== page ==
After more than seven months of inter- and intra-party negotiations, the House of Representatives passed the Infrastructure Investment and Jobs Act on November 6, 2021. Nine days later, President Joe Biden signed the $1.2 trillion legislation, which received bipartisan support in both the House and Senate, into law.
In keeping with traditional federal infrastructure spending packages, much of the bill was earmarked for projects deemed essential to keeping the nation’s crucial transportation arteries from deteriorating further. Ideally, such efforts will improve the country’s core infrastructure, which the American Society of Civil Engineers (ASCE) grades as a C-.
Just as critically for ESG and impact investors, however, the act pledges billions to measures that directly and indirectly address environmental and social matters. This puts a lot of wind at the backs of many ESG issues.
Environmentally Minded Advances
In addition to repairing crumbling roads, deteriorating bridges, and weakening dams, the Infrastructure Investment and Jobs Act also directly supports climate-friendly initiatives, including:
- $65 billion for upgrades to the country’s power grid and transmission system, which are critical for moving electricity generated in remote portions of the country to heavily populated regions. Considering the ASCE estimates that 70% of power transmission, and distribution lines are past the midpoint of their 50-year life expectancy, upgrades featuring new clean energy technology will help improve efficiency and effectiveness while delivering power from renewable sources.
- $12 billion for carbon management programs, including more than $7 billion for developing carbon capture, transport, and storage systems that remove carbon from emissions and the environment.
- $9.5 billion to further the development and utility of abundant, clean hydrogen as a viable energy source.
- $7.5 billion for a national electric vehicle charging station network that streamlines the current landscape of 100,000 public charging stations bogged down by a myriad of hardware capabilities, technical requirements, and accessibility. It also recognizes that charging Infrastructure is key to wider electric vehicle adoption.
Encompassing Societal Issues
Projects in the Infrastructure Investment and Jobs Act place social impacts virtually on par with the physical objectives. These include:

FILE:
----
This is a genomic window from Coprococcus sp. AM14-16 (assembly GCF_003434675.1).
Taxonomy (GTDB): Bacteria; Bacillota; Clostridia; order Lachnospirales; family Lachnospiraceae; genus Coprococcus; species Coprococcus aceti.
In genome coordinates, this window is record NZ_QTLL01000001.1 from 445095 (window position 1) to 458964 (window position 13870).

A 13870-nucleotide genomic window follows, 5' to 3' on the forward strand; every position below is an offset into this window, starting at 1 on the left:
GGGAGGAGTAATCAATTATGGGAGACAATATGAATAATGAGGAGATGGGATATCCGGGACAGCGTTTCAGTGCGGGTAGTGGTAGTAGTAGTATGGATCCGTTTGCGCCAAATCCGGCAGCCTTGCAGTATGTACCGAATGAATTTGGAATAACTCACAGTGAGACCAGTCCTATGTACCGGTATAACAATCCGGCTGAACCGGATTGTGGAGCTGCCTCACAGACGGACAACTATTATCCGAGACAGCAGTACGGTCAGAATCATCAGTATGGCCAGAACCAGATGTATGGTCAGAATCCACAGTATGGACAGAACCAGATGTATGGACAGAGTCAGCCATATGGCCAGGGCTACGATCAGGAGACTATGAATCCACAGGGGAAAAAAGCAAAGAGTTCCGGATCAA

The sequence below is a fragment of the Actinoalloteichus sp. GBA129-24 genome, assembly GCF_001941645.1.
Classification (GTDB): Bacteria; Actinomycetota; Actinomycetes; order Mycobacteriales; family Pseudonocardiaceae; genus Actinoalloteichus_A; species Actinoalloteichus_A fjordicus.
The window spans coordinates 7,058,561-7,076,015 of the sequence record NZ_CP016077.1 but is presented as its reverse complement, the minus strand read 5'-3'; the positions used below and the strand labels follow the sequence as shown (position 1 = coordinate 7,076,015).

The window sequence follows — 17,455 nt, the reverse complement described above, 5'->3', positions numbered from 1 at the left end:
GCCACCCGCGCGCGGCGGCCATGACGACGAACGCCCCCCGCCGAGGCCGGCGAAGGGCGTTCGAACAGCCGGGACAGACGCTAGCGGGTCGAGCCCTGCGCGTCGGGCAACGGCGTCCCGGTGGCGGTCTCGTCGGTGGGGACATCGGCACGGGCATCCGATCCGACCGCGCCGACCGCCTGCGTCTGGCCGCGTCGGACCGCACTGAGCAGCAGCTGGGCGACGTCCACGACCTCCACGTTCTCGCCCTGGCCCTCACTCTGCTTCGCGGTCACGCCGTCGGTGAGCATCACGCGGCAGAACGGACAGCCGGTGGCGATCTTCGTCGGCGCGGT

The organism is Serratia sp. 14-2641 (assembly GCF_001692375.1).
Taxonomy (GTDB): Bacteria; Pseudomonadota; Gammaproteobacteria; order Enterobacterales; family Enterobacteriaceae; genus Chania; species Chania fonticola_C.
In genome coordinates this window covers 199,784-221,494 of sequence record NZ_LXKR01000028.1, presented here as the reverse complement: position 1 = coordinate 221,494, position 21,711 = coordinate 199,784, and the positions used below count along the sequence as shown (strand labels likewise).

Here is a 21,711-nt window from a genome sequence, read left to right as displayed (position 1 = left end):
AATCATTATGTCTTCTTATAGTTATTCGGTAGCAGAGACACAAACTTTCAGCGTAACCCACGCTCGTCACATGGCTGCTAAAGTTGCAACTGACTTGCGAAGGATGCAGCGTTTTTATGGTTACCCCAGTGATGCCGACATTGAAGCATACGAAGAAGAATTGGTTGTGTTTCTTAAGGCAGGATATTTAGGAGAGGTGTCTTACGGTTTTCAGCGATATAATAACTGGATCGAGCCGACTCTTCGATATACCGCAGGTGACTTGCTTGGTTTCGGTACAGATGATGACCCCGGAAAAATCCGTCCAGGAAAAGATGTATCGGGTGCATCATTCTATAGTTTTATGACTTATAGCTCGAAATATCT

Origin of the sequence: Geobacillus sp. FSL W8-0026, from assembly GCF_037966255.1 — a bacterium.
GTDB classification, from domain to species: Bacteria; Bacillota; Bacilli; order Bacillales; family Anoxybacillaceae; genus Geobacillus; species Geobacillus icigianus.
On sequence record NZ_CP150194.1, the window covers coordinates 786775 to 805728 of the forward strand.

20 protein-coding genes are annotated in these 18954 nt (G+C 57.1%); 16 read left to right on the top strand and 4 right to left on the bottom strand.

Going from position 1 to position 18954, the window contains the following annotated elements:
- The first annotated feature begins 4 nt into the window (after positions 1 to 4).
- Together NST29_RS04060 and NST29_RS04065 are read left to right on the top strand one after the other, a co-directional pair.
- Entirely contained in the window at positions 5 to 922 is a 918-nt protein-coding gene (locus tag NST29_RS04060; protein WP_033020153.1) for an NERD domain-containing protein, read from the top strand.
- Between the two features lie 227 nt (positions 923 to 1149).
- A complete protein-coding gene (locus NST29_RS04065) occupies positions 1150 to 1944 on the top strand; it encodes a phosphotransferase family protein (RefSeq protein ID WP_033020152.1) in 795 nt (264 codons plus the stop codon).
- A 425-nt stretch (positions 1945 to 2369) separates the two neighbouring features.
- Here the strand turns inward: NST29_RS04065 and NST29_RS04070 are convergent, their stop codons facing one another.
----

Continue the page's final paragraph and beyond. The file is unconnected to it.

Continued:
- $89.9 billion, including $39 billion of new investment, in public transportation systems nationwide. According to the Biden Administration, while modernizing bus fleets with zero-emission vehicles will reduce greenhouse emissions, expanded systems will aid communities of color, which are more likely to use public transportation. It will also improve accessibility for the elderly and individuals with disabilities.
- $65 billion for a nationwide broadband network buildout and cash subsidies to narrow the nation’s digital divide. This will improve the availability of broadband technology to the 157 million Americans who don’t currently have high-speed internet access, which hinders educational, employment, and healthcare opportunities. This may help close the digital divide.
- $55 billion for improved access to healthy drinking water, including $15 billion specifically designated to replacing lead pipes. The bulk of individuals exposed to such toxic water delivery systems lives in low-income communities and communities of color.
- $21 billion for cleanup efforts at polluted brownfield and superfund sites, which continue to harm the environment long past initial contamination. Such blighted areas are frequently located near communities of color: The US Environmental Protection Agency estimates more than one in four Black and Hispanic residents live within three miles of a superfund site, which are frequently considerable detriments to public health.
When President Biden took office, he pledged to take a government-wide approach to the climate crisis and pursue environmental and economic justice. Over the next five years, the programs within the Infrastructure Investment and Jobs Act will serve as jumping-off points for the country’s efforts on all of those fronts. They may also show impact investors which way the wind is blowing.